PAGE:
Teacher Coaching Method That Aids COVID-19 Student Learning Recovery
March 15, 2023
The stressors of a worldwide pandemic are many. In 2023, we still know them well, unless our short-term memories fail us. Even if your life seems altogether back to normal, you can surely remember the feeling of ever-present concern for yourself and your loved ones, the unnerving uncertainty, and the loneliness of isolation.
Children have been affected by such realities and an additional tragic one: scores of lost learning. While educators worked overtime to make online learning engaging and sufficient, knowledge accumulation through a computer screen while sitting alone at home could never be either for a 10-year-old fourth grader, or for students of any other grade and age.
We’ve returned to our classrooms and have three options; either an entire generation is bound to lag behind, nation and state-wide standards must be lowered, or learning losses have to be made up by current students and their teachers. Of course, many states and districts have chosen the latter, and are seeking methods and strategies to recover learning losses with teacher training.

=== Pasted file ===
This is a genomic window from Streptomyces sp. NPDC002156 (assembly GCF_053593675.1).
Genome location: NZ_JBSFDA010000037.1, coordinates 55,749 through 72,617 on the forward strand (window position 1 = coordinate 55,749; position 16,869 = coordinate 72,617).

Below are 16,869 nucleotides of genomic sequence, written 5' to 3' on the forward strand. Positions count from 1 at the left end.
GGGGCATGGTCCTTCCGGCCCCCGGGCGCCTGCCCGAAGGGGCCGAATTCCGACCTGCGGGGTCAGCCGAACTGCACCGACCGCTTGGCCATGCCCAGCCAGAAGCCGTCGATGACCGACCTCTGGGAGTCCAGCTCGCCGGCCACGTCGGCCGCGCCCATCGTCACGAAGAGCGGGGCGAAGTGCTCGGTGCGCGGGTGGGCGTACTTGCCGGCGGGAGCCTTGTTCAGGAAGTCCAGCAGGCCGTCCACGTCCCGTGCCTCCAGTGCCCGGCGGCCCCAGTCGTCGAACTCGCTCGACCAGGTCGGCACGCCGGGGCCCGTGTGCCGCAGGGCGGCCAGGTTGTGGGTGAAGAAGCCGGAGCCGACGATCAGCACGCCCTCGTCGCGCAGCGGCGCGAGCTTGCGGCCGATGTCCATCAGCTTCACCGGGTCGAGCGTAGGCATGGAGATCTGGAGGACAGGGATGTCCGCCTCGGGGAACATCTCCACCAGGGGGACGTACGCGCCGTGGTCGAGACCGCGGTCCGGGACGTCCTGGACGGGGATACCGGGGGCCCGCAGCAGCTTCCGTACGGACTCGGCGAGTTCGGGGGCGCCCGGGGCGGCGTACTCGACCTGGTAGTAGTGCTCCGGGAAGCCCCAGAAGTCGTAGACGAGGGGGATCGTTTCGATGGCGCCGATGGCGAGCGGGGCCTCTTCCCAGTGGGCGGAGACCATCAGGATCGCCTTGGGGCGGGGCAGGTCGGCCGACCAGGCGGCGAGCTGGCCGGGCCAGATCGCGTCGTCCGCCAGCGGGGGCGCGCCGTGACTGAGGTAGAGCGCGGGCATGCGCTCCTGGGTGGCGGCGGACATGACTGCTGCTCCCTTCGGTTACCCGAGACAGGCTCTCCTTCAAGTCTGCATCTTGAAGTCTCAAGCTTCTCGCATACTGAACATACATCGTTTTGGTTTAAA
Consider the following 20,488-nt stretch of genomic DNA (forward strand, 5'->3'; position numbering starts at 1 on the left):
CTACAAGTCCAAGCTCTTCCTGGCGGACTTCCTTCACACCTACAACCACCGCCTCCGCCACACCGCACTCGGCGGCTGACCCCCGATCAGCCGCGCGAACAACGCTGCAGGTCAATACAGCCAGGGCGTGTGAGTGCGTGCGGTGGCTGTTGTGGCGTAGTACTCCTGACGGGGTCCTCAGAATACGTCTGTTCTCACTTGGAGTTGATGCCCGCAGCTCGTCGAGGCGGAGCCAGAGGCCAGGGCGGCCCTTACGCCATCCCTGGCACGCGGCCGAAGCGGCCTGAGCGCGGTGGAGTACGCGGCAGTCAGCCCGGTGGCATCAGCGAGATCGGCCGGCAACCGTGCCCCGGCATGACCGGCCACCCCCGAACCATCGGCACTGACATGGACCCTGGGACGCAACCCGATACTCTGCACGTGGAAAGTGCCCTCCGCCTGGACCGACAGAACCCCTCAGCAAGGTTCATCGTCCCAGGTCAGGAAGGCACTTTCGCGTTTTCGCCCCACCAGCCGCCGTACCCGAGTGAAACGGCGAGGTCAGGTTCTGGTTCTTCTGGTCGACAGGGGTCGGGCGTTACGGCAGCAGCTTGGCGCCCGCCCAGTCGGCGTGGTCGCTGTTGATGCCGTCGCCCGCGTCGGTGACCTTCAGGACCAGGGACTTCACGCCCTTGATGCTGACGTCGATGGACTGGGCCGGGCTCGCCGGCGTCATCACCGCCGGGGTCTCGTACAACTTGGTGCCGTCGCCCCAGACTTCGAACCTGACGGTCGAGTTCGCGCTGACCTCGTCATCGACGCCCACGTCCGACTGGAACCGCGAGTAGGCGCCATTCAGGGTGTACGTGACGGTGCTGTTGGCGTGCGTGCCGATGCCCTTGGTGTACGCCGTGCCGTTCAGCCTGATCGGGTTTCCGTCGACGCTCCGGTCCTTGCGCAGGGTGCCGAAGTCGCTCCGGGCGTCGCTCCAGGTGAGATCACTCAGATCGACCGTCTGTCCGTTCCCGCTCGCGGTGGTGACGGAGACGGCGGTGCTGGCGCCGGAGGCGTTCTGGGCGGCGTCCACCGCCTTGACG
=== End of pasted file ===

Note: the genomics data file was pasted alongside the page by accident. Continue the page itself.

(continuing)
One promising solution, which included remote, recurring, professional coaching using recorded videos of teachers’ practice in the classroom, was explored and found successful by the National Center for Education Evaluation at the Institute of Education Sciences, who published a report of their findings in 2022: “Study of Teacher Coaching Based on Classroom Videos: Impacts on Student Achievement and Teachers’ Practices.” The report uncovered the efficacy of this specific teacher coaching method on student learning, the results of which we will explore here. Overall, the study found “individualized, video-based coaching” that examined only general teaching practices (not subject-specific coaching) improved student performance.